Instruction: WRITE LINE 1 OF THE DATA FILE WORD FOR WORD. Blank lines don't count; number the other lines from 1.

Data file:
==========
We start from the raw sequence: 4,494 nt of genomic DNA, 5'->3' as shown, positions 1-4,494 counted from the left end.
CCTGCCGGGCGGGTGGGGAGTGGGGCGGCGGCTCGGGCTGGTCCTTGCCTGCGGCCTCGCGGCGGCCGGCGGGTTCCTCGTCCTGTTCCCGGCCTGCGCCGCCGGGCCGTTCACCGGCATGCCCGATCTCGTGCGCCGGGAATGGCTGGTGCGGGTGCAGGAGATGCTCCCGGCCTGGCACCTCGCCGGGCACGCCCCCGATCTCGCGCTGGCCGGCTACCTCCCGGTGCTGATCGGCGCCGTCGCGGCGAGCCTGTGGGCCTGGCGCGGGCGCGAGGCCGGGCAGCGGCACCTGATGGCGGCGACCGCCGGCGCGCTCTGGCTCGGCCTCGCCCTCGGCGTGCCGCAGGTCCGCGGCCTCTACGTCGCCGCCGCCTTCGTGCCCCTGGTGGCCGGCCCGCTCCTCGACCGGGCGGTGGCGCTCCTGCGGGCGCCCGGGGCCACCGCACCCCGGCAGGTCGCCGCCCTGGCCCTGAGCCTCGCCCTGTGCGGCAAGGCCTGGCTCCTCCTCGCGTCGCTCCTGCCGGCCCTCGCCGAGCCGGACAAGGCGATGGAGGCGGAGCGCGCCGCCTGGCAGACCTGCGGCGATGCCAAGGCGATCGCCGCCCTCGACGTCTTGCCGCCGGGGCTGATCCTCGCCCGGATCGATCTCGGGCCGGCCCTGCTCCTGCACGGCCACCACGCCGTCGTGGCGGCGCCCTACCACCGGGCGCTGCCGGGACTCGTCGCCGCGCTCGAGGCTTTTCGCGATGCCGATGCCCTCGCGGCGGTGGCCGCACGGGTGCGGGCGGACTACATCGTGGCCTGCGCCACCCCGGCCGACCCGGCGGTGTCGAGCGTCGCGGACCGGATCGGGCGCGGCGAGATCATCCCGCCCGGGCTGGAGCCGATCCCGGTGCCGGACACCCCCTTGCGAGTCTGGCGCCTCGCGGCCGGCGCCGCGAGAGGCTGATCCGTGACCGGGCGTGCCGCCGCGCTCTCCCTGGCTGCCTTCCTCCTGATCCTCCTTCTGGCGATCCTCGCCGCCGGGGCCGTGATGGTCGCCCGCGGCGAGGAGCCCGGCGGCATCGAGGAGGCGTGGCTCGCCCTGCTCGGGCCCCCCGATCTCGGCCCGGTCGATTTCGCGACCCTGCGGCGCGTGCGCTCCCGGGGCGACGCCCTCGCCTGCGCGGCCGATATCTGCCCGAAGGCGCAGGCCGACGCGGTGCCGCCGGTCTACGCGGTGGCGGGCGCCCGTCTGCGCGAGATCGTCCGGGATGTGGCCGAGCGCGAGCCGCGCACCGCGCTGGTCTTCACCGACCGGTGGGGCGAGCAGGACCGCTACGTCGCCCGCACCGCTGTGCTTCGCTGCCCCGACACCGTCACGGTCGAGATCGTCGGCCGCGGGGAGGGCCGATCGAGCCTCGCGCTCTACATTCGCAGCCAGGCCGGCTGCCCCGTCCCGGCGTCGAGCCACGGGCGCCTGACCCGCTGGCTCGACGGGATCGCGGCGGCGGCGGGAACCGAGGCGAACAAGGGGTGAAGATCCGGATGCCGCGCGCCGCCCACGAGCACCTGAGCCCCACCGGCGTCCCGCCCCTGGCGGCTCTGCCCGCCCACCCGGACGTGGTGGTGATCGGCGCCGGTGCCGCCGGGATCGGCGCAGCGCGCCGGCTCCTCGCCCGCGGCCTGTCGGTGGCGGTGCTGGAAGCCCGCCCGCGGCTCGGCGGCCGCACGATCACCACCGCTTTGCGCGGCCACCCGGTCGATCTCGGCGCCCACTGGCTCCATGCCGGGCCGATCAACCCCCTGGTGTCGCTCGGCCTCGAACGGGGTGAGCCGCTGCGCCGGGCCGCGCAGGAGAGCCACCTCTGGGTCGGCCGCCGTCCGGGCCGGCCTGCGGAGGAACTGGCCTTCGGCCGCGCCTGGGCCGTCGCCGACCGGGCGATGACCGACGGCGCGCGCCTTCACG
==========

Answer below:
We start from the raw sequence: 4,494 nt of genomic DNA, 5'->3' as shown, positions 1-4,494 counted from the left end.